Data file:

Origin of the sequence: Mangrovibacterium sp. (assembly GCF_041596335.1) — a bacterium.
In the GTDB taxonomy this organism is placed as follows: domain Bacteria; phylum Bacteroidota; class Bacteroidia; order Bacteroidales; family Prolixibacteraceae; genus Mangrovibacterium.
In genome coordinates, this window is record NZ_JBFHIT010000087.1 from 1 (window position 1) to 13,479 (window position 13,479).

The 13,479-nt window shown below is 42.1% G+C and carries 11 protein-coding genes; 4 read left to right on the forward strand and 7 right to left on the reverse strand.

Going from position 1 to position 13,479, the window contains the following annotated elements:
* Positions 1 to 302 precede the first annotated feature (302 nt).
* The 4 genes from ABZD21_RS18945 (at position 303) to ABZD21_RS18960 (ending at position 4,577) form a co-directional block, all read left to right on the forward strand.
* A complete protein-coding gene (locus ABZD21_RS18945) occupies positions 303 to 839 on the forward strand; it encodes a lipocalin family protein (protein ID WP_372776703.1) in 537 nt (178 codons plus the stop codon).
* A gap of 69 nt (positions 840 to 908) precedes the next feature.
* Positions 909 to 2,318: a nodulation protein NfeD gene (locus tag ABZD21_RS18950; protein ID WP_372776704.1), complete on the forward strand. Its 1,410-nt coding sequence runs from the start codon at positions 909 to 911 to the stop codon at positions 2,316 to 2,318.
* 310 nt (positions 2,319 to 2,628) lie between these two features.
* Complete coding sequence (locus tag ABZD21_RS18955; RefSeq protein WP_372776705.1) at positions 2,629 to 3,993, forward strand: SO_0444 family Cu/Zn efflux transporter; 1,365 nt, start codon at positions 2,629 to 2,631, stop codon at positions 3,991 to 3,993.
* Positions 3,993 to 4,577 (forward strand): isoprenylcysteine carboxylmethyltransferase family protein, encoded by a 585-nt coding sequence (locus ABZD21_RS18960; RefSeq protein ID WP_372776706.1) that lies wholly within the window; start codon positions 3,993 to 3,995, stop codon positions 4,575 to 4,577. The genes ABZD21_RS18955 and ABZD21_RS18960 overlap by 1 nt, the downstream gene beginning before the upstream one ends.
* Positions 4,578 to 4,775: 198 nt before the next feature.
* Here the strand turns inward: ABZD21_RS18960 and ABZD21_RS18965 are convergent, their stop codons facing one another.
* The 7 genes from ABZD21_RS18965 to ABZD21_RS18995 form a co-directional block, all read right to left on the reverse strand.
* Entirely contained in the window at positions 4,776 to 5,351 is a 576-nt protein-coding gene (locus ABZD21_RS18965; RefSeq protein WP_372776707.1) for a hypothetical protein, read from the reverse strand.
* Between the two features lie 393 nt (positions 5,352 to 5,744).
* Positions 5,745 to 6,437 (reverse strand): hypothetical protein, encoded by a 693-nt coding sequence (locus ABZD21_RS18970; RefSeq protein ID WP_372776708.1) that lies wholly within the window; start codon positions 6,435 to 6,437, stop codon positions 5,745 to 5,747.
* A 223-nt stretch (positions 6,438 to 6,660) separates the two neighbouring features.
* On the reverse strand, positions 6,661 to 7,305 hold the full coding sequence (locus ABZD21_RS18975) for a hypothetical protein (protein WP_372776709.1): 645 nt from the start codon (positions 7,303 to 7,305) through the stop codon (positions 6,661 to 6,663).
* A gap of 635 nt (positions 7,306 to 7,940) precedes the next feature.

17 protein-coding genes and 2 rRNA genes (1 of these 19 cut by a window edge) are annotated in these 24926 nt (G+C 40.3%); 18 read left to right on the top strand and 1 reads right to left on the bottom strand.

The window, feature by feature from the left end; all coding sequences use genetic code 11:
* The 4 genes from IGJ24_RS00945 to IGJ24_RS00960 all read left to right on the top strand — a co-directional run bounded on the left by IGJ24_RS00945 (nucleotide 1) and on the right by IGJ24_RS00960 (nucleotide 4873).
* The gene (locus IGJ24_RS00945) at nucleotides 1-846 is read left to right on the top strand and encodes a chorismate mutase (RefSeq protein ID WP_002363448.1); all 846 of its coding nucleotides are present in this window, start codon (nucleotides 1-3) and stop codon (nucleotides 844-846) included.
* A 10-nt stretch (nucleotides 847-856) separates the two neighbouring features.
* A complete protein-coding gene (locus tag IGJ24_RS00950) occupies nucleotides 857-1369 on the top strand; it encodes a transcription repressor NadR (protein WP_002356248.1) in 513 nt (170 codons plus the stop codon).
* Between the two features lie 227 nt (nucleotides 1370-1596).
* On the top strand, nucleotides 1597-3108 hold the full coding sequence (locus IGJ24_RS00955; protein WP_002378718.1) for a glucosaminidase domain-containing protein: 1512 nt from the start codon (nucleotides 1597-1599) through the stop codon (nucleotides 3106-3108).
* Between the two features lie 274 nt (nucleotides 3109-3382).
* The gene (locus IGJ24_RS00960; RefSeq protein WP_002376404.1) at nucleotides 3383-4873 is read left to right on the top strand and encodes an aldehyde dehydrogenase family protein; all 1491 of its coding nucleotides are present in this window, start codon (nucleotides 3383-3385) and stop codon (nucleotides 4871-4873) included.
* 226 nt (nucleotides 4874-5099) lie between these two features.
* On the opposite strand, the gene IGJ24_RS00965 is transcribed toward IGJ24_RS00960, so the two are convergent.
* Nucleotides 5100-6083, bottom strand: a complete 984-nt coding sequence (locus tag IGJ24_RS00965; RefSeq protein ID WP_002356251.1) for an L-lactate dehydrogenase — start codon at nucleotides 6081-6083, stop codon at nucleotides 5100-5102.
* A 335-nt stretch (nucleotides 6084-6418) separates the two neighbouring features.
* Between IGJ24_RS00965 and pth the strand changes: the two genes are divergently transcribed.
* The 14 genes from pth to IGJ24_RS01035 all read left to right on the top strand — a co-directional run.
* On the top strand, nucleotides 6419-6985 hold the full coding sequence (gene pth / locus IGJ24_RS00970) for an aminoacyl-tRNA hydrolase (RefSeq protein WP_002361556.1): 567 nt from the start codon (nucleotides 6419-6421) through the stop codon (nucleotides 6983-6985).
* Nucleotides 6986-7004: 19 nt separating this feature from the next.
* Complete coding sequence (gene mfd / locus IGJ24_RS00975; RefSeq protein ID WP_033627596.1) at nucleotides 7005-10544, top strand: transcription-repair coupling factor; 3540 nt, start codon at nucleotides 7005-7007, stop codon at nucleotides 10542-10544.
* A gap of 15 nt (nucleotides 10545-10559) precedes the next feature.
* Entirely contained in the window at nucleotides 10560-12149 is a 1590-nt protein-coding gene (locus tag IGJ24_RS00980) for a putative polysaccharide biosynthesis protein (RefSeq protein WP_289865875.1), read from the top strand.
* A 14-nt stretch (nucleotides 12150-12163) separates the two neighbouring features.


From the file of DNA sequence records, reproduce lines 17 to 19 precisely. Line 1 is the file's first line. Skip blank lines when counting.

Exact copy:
* Entirely contained in the window at positions 4,776 to 5,351 is a 576-nt protein-coding gene (locus ABZD21_RS18965; RefSeq protein WP_372776707.1) for a hypothetical protein, read from the reverse strand.
* Between the two features lie 393 nt (positions 5,352 to 5,744).
* Positions 5,745 to 6,437 (reverse strand): hypothetical protein, encoded by a 693-nt coding sequence (locus ABZD21_RS18970; RefSeq protein ID WP_372776708.1) that lies wholly within the window; start codon positions 6,435 to 6,437, stop codon positions 5,745 to 5,747.